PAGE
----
Furmanite Uses Unique Leak Sealing Technology at Foinaven

A leaking sea-bed flanged connection has been successfully repaired using Furmanite leak sealing technology, installed by ROV, at 500 meters depth for BP in the Foinaven field, west of Shetland. The achievement has enabled oil production to continue at capacity, by allowing water injection pressure to continue.

The success was realized by Furmanite working with Subsea 7, whose ROV systems were used to install the bespoke Furmanite-designed clamp and to mix and inject the specially-formulated sealing compound — quite a challenge to achieve by remotely operated vehicle.

The 10-inch leaking flange joint was situated on the flowline termination assembly at the base of the Foinaven water injection riser, which feeds injected water to different parts of the reservoir. Seawater ingress at the joint had caused corrosion, which was threatening the output capacity of the field.

Furmanite's clamp solution was designed to cover the flange connection. "Space was limited and the clamp had to be operable by ROV, with no opportunity to use heavy lifting gear, so while designed to cover the flange connection the clamp was also kept to minimum dimensions (some 666mm wide, 680mm high and 140mm deep, weighing around 200kg).

It was also engineered to be compatible with Subsea 7's bespoke ROV deployment system," Furmanite project engineer Mike Bowerbank explained.

Installation involved lowering the clamp over the pipe, with the lower half suspended by one clamp bolt; the clamp rotated until both halves were in-plane with each other, normal to the pipe axis; and (with both bolts now in place) the lower half drawn up on the bolts, bringing the clamp halves together.

With the two halves some 100mm apart the clamp was moved along the pipe and positioned over the flanges, at which point the bolts were initially tightened to seat and compress the seals, and then fully tensioned to the necessary pre-load to ensure that internal pressure forces would not part the clamp halves.

Critical to the success was the sealing resin, which was injected once the clamp was in place to seal the gap and bolt clearances. The challenge was to get the resin mix absolutely right to match the leak profile – in other words sufficiently fluid to allow injection and ensure it reached the leak point, while sufficiently viscous to ensure it bridged the 60mm hole without extruding into the pipeline.

In keeping the clamp as small as possible (covering the flanged connection rather than fully enclosing it), the bolt clearances also had to be considered, as these in effect provided 32 potential leak points that, with full pressure restored, the water would seek to find once the original leak path was sealed. It was therefore crucial that the resin must reach and seal these too.

A further challenge was to ensure that the resin could be mixed and injected remotely. "Traditionally for subsea applications the sealing resin would be mixed on the surface, and divers used to install and inject the clamp," Bowerbank explains.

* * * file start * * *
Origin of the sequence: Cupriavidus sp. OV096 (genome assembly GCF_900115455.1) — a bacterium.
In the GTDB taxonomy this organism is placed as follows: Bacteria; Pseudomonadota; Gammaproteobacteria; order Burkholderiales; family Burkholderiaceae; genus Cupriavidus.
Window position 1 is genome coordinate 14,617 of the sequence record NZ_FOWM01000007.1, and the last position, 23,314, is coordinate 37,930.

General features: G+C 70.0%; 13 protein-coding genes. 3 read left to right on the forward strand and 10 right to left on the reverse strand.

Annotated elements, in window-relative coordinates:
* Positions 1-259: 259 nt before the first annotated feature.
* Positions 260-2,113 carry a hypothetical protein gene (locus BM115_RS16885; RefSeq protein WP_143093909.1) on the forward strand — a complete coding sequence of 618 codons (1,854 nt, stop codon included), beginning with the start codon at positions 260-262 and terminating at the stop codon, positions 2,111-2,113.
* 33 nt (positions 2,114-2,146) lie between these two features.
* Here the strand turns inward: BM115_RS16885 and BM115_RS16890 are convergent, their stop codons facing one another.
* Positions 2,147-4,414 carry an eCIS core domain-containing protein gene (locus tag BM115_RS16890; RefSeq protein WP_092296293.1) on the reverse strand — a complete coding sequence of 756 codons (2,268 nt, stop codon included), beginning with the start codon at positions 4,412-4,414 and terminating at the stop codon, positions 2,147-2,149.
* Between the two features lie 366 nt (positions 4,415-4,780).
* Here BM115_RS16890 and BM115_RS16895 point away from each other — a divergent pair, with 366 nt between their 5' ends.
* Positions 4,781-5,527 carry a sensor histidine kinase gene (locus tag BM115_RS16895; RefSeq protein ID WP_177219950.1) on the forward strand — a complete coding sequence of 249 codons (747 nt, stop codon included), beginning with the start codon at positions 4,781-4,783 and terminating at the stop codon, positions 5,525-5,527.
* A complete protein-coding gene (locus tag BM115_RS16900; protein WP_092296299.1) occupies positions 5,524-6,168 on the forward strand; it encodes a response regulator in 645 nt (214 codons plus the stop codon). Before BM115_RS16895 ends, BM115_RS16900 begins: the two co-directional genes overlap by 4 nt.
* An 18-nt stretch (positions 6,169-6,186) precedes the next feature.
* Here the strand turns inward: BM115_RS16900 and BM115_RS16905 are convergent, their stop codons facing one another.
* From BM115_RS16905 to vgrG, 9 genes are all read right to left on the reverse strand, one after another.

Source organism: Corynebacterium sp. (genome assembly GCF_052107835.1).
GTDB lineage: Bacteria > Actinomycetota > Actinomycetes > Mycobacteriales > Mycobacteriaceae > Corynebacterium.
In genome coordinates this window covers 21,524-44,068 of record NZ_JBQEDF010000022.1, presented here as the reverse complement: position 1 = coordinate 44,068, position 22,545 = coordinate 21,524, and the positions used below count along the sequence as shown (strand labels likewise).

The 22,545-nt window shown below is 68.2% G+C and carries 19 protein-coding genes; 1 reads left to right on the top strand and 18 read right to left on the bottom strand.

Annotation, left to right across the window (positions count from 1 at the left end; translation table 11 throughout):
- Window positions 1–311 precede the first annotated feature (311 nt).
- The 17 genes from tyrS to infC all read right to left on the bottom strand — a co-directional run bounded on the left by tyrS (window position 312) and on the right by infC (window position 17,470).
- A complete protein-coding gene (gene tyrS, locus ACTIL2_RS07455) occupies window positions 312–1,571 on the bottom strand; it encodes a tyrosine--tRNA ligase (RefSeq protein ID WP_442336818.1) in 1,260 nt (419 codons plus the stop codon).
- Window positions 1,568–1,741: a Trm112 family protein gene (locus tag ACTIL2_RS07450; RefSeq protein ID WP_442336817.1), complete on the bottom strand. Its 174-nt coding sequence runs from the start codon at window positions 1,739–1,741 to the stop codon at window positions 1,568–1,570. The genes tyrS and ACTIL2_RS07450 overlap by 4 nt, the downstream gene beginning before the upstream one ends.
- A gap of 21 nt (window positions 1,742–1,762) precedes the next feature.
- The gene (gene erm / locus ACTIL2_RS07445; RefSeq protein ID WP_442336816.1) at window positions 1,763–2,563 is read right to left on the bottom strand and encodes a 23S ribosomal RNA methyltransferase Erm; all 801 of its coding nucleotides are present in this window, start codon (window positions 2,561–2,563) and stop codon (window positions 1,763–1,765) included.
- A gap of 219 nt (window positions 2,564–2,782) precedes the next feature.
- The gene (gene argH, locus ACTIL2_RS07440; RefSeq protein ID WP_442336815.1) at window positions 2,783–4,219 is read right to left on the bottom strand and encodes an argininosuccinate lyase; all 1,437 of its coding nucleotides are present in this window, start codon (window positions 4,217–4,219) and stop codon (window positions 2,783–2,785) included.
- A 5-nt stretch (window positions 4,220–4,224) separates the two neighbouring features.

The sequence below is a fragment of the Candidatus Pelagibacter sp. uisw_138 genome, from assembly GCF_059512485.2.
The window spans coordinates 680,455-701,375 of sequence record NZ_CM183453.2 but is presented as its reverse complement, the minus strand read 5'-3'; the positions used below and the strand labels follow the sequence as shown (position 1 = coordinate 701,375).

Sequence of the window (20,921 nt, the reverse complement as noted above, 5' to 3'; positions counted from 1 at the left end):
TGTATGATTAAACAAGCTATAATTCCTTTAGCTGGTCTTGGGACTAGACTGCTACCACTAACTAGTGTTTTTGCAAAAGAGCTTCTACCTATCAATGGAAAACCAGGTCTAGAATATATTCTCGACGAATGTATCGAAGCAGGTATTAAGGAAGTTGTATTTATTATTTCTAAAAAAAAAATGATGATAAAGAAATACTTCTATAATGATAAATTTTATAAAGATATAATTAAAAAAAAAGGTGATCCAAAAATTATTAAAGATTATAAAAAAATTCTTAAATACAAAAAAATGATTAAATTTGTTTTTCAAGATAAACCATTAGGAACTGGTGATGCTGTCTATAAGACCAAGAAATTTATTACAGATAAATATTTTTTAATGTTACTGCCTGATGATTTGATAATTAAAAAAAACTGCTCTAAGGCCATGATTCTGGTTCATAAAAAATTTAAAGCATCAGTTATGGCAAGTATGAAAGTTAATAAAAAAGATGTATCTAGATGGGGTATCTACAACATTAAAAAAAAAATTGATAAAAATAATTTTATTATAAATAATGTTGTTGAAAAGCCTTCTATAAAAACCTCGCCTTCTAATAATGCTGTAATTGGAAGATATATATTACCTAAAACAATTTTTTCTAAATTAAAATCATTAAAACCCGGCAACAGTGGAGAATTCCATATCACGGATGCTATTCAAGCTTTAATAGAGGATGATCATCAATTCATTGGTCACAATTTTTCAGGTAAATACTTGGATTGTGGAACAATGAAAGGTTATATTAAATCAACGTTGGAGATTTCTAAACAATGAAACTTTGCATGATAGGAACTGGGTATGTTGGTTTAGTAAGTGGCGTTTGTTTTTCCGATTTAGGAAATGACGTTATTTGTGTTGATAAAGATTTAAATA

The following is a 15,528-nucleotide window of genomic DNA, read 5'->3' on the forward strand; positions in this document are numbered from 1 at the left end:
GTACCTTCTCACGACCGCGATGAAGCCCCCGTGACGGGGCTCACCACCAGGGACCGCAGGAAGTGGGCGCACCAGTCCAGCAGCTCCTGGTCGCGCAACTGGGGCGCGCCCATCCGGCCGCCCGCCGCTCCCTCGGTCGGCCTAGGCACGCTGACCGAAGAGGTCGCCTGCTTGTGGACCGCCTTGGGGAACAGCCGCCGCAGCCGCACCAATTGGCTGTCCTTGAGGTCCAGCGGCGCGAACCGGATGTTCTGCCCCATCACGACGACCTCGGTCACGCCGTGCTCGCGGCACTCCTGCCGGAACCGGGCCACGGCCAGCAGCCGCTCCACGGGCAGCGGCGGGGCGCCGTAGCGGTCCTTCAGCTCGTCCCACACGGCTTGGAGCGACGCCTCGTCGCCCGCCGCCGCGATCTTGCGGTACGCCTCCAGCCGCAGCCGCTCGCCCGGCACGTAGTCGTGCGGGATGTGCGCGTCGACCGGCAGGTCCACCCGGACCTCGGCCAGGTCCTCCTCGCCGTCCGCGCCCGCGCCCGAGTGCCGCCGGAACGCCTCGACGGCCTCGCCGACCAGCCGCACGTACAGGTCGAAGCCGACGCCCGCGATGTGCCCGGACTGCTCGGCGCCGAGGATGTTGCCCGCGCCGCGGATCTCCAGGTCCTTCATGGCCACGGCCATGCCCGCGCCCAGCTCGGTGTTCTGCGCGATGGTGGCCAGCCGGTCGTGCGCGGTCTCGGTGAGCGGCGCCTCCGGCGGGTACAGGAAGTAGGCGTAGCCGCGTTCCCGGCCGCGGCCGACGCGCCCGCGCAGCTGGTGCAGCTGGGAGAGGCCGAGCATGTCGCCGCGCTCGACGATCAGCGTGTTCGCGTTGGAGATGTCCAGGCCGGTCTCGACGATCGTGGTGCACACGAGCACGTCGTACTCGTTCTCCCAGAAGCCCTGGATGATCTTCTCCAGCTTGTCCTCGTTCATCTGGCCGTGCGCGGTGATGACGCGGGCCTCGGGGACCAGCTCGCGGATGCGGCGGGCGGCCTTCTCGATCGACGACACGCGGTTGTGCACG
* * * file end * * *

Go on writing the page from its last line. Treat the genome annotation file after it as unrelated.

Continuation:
"Clearly in this instance, with the depths involved, the whole process had to be undertaken by ROV. If the resin were sent down ready-mixed it would have cured before it could be injected, so a special remotely-operated injection and mixing system had to be developed. This involved injecting from separate storage cylinders through a mixer unit to ensure a good homogeneous mix, and then into the clamp."

Bowerbank adds that extensive testing was undertaken to ensure that this crucial element in the repair design would work as required. Two clamps were manufactured so that one could be used for testing purposes, and two test spools were manufactured (at Furmanite's facility in Carlisle), with the appropriate type of 10-inch flanges and a representative defect in the gasket.

The testing was undertaken at both Furmanite's and Subsea 7's premises. A test rig was built to the Subsea 7 skid injection unit specifications, and the two-part compound injected into the flange via the clamp, with the injection rig hoses, clamp and test spool flooded with water to simulate seabed conditions. The seal was then pressure-tested, following the cure period, by pressurizing the test spool.

The clamp was successfully installed and injected, sealing the leaking joint, in just 24 hours (including injection and cure), ensuring that water injection pressure could be maintained.

Commenting on the project, BP senior subsea engineer Sandy Meldrum said: "We were delighted with the solution design and implementation, and the co-operation between Furmanite and Subsea 7. The leak was presenting a problem to our production performance – a situation we had to resolve, preferably without having to shut down. We've long worked with Furmanite and know their capability to engineer bespoke solutions where required."

Bowerbank adds: "This is another example of our ability to develop solutions to meet customers' needs, helping them keep their assets operating and earning at maximum capacity."